When Kids Fall Prey to the Daily Grind – Bruxism
- Posted on: Jul 15 2017
“The daily grind.” It’s a phrase we often hear uttered by adults; a simple and powerful message about the day to day life many leads. There is another connotation that may be made by this term, though, and it pertains to the mouth. Perhaps a better way to explain the issue of bruxism would be as a “nightly grind.” This common issue is not reserved only for adults; parents may be alarmed when they walk in to admire their sleeping child only to hear the gnashing of tiny teeth!
Let’s Look at Bruxism
Bruxism is the dental term for grinding or clenching teeth. According to one study, approximately 38% of children under the age of 18 clenches and grind either during the day or at night while they sleep. That’s a lot of damage taking place! What is more concerning about bruxism is that it is often a hidden habit. Even those who do this on a daily basis may not be aware of it, and that makes it difficult to resolve the issue. Make no mistake, though; this is an issue that needs to be resolved. Otherwise, long-term consequences may arise.
Why We Do It
There are some underlying reasons why any person may grind or clench. In fact, there are many cases in which the habit itself has been identified, but no underlying cause found. One of the ways that bruxism may originate includes misalignment that inhibits the upper and lower jaw from meeting appropriately. Another potential reason for pediatric bruxism is the eruption of a new tooth. This often causes ear pain, and incites a bout of clenching and grinding at night. Finally, a large percentage of bruxism cases, in both children and adults, is stress.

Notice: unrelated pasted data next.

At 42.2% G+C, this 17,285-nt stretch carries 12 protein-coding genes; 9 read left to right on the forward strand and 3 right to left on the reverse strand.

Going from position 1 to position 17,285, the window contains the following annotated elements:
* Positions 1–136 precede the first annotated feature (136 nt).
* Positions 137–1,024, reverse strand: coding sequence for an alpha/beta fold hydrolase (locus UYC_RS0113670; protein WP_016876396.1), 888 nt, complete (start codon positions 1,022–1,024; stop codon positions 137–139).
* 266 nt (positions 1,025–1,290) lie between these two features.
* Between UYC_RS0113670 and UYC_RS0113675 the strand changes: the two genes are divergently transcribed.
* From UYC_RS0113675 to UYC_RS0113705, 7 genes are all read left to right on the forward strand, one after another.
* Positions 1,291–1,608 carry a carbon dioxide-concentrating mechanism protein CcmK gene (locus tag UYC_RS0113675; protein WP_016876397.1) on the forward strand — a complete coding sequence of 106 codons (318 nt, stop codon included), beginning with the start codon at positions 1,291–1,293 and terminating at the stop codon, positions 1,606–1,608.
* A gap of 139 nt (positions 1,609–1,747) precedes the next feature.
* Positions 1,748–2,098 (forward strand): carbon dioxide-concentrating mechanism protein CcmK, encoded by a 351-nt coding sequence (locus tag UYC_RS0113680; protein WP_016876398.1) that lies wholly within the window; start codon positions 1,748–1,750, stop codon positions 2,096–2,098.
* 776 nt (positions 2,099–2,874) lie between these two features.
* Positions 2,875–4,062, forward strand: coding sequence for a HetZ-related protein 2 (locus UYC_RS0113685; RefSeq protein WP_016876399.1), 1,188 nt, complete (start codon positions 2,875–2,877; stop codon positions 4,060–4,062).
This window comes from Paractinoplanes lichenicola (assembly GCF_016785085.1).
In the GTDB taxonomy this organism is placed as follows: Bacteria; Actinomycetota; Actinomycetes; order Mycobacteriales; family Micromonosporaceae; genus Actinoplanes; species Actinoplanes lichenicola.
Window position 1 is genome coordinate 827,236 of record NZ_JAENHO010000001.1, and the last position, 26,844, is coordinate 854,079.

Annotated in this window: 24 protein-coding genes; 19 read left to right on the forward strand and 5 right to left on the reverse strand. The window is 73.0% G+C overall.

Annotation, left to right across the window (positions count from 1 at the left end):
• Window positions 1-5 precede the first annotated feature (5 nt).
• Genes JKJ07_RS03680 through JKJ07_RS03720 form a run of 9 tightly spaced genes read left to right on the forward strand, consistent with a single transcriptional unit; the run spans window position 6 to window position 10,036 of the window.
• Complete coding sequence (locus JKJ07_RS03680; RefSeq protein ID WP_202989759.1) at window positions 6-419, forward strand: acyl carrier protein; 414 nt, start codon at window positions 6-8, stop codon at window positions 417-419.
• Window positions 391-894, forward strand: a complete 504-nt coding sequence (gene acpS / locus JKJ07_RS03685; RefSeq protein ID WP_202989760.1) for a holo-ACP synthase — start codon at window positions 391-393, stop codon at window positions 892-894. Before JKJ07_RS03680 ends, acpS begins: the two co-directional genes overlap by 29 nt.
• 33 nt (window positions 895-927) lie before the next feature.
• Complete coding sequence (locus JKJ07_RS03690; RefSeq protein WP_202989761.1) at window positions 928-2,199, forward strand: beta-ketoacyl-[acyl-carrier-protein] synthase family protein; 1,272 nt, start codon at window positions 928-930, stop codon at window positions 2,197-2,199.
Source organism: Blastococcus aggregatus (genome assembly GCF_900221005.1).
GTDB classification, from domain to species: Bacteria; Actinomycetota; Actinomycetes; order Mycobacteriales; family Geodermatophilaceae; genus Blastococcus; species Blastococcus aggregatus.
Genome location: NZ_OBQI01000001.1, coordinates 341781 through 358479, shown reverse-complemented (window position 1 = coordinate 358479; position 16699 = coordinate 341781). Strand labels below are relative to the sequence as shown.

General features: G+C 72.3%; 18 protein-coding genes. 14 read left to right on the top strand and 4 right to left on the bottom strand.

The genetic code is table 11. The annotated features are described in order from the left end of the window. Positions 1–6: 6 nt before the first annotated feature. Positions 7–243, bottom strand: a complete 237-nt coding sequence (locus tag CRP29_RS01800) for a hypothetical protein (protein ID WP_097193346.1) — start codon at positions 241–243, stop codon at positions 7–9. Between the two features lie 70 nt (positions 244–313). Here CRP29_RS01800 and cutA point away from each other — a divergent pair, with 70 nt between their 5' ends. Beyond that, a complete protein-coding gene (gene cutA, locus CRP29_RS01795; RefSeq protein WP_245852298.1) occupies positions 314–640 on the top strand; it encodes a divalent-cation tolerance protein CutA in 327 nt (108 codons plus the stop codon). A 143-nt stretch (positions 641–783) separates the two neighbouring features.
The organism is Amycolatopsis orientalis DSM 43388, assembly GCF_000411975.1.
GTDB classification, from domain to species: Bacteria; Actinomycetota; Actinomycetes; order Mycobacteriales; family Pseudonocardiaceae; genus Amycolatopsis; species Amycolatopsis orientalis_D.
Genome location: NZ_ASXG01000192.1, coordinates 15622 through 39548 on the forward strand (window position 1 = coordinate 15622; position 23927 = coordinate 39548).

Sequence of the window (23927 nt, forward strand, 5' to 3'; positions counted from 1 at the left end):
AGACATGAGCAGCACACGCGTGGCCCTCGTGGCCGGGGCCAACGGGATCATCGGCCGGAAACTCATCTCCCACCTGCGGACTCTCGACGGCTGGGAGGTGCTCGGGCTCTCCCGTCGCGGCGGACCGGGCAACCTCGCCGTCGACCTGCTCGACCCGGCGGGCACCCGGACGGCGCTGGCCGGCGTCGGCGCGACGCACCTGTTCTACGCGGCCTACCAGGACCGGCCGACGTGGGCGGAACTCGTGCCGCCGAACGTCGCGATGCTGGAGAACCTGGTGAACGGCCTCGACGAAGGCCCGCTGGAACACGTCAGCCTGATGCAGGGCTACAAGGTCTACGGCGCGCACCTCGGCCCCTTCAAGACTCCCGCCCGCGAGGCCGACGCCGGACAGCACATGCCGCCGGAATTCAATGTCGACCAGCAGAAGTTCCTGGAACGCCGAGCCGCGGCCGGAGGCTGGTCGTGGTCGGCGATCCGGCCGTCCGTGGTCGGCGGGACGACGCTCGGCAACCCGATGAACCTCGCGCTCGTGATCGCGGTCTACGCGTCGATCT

Why Bruxism Must Stop
Bruxism can be a damaging habit that ultimately leads to chronic inflammation in the joints, muscles, and ligaments in the jaw. The daily stress placed on these structures can impede function and lead to TMJ disorder, which presents some unpleasant symptoms. Grinding may damage teeth, as well, causing erosion or chipping.
If you suspect that your child may clench or grind her teeth. Schedule a full dental exam. Sometimes, the problem can be mitigated just by wearing a protective night-guard (like a sports mouth guard) during sleep.
Do you have questions about dental care for your child? Contact one of our friendly pediatric dentistry offices in the Dallas – Fort Worth or Houston area.
Posted in: Bruxism